I’ll get there no matter what, she thought. Anger, a constantly bitter lump in her stomach, rose without warning. I’m going to hunt my parents down and turn up at their new front door and watch my mother faint when she sees me, seaweed in my hair, dripping fish because I’ve plowed my way through the entire damn ocean to get there!
She unclenched her fists, which she’d only just realized were hurting. She tried to smile sweetly, but her mouth wasn’t used to the shape.
“You’ve done your job,” she told the driver. “You took me away from my home and dumped me Neptune-knows-where. Why can’t you just leave me on the beach? It’ll be easier for both of us.”
“ ’Cause I’m not an idiot.” The driver gestured at the house on the island. “You’ll go running back to your parents, that’s what you’ll do, and they’ll know I didn’t finish the job. You’ve been sold, and I’m making sure you reach the buyer.” They stopped walking. The air seemed like it was holding its breath. “There’s a path through the water that will be clear for, oh . . .” he checked his watch. “Another ten minutes? So you’d better get going.”
Sophie turned to look at the water. If she concentrated she could just about make out a slick of rock running from the beach into the sea. It was a tidal path, the kind that gets swallowed by the water when the sea rises, so you can never turn back.
“Start walking,” said the driver.
“Make me,” she said automatically.
The driver sighed and prodded her in the back with his gun. Sophie turned to face him, still thinking she might be able to reason with him, but he looked impatient and she suddenly doubted her powers of persuasion. She took a step backward. And another. They edged toward the sea until the water was lapping at her heels.
“You’ll like it on Catacomb Hill,” the driver said. “Interesting place. There’s a whole family living there. The old man killed himself, and they go through servants like they’re putting ’em through a sausage machine. That’s right. You’re not the first. They have a bit of a monster problem, so I reckon they’ll feed you to the sea. There’s rumors, you know, about the people on that island. That they’re all mad.”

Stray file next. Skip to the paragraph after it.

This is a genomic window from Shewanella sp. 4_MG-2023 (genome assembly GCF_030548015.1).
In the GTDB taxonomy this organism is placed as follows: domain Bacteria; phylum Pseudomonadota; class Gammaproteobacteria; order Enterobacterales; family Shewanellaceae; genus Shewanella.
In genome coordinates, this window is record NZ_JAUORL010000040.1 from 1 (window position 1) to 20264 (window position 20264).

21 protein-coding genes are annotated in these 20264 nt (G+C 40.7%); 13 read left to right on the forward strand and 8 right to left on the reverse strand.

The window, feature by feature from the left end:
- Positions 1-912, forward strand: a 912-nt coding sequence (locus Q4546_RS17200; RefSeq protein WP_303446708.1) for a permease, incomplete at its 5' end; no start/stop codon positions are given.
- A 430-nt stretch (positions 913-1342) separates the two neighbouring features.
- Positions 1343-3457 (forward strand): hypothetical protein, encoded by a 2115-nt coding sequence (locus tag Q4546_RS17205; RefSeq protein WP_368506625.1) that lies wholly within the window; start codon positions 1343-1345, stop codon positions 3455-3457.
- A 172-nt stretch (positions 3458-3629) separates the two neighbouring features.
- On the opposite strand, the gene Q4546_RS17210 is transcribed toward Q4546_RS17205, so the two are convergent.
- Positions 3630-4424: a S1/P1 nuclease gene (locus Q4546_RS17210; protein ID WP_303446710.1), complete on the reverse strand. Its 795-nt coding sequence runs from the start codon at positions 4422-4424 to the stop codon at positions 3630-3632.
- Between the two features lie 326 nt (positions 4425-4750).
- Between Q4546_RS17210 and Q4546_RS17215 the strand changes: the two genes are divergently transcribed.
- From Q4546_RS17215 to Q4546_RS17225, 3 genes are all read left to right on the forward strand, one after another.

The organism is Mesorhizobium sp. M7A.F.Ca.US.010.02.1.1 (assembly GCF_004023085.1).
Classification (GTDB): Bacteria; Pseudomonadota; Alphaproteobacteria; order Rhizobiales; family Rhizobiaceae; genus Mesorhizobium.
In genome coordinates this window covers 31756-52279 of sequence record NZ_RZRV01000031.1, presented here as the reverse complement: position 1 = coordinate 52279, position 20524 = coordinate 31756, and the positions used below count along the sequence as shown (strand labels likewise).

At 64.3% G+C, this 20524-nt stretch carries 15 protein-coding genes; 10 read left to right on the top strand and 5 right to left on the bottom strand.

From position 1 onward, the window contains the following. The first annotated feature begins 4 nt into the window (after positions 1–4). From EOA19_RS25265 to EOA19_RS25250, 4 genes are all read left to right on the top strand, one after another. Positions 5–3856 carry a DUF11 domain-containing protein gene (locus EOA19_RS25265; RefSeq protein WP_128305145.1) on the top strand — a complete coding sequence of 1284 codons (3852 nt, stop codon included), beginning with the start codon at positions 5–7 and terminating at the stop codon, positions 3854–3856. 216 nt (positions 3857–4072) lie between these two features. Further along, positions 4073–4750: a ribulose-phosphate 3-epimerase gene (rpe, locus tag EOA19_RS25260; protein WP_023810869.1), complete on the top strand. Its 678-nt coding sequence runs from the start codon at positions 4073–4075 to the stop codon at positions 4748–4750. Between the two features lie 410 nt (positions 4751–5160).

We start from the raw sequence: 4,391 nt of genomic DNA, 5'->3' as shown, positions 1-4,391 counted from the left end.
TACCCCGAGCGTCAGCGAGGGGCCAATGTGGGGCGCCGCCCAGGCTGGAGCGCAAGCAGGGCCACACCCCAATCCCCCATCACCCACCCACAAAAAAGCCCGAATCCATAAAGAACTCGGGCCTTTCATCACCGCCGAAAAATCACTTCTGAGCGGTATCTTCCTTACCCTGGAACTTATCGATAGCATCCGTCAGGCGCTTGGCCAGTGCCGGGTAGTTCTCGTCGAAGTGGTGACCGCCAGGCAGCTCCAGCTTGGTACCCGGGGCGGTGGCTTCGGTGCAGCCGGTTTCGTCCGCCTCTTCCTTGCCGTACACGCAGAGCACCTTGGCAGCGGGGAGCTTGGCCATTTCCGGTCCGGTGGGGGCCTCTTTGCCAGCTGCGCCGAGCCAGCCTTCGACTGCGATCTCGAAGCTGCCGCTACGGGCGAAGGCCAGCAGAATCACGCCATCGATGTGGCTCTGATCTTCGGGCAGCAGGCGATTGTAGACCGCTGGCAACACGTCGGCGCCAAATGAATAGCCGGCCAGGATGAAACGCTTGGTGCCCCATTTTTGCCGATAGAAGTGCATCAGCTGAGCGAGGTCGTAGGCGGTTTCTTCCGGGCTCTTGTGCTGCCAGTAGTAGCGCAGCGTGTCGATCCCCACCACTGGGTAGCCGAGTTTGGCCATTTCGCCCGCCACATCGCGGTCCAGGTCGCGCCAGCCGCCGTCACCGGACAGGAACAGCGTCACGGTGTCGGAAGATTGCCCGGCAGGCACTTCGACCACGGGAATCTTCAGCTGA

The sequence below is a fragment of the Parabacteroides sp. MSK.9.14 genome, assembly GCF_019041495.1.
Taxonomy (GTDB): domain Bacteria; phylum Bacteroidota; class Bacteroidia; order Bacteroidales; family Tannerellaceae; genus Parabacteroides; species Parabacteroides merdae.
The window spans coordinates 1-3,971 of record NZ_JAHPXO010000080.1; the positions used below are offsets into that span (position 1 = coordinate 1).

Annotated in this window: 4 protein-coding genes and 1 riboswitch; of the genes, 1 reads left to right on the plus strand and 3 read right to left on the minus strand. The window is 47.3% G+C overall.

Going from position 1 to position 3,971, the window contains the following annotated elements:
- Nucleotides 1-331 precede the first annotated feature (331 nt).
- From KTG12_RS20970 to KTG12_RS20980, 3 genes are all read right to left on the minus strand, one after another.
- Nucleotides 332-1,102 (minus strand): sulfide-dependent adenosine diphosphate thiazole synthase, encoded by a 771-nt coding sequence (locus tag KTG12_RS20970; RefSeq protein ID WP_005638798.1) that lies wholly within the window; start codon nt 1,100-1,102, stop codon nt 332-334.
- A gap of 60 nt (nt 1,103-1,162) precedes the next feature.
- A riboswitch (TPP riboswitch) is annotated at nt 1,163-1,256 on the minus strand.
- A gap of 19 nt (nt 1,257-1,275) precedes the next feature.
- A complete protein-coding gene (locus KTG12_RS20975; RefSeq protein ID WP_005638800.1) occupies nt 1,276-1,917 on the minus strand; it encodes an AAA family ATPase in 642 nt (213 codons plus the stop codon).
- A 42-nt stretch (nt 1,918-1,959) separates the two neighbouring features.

He cocked the gun. Sophie turned and walked into the sea as calmly as she could. The narrow path into the ocean was very thin, and very slippery, and in all probability led to nowhere but death.
She swallowed and turned to the beach one last time.
“I forgot to tell you,” she said. “After you so kindly pressed my face against the floor of your car this morning, I looked under the seat and found the money my parents gave you. You might have tied my hands up, but you forgot about my teeth.”
She spat out a shred of green-and-white paper, and had just enough time to see the driver’s mouth open with fury before she ran into the sea, his gunshots hitting the water behind her.
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Book Description Dial Books, 2017. Hardcover. Book Condition: New. BRAND NEW BOOK!! SHIPS WITHIN 24 HOURS! Tracking Provided. DHL processing & USPS delivery for an average of 3-5 Day Standard & 2-3 Day Expedited! FREE INSURANCE! Fast & Personal Support! Careful Packaging. No Hassle, Full Refund Return Policy!. Bookseller Inventory # mon0000640719
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Book Description Penguin Putnam Inc, United States, 2017. Hardback. Book Condition: New. Language: English . Brand New Book. Murder, madness, and sea monsters combine in this thrilling and atmospheric middle grade debut perfect for fans of Neil Gaiman, Lemony Snicket, and Tim Burton. Sophie Seacove is a storyteller. She tells stories of what the world would be like if madness hadn t taken over. If her parents hadn t sold her off as a servant to pay for their passage out of London. If she wasn t now trapped in a decaying mansion filled with creepy people and surrounded by ravenous sea monsters. The mansion has plenty of stories, too: About fantastical machines, and the tragic inventor who created them. About his highly suspicious death. And about the Monster Box, a mysterious object hidden in the house that just might hold the key to escaping this horrible place--and to reuniting Sophie with her family. But not everyone wants Sophie to have the Monster Box, and as she gets closer to finding it, she finds herself unspooling years-old secrets--and dodging dangerous attacks. Sophie needs to use her brains, her brawn, and her unbreakable nature if she wants to make it off this wretched island.and live to tell this story. Bookseller Inventory # AAS9780399186349
Book Description Dial Books. Hardcover. Book Condition: New. 0399186344. Bookseller Inventory # Z0399186344ZN